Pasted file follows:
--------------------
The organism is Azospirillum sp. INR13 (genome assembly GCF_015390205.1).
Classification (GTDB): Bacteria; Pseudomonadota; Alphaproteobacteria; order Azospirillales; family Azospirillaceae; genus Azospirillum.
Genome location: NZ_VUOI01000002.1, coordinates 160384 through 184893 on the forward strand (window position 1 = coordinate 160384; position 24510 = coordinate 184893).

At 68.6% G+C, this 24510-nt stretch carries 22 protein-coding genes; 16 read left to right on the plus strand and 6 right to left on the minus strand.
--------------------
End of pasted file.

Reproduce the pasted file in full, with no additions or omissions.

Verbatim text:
The organism is Azospirillum sp. INR13 (genome assembly GCF_015390205.1).
Classification (GTDB): Bacteria; Pseudomonadota; Alphaproteobacteria; order Azospirillales; family Azospirillaceae; genus Azospirillum.
Genome location: NZ_VUOI01000002.1, coordinates 160384 through 184893 on the forward strand (window position 1 = coordinate 160384; position 24510 = coordinate 184893).

At 68.6% G+C, this 24510-nt stretch carries 22 protein-coding genes; 16 read left to right on the plus strand and 6 right to left on the minus strand.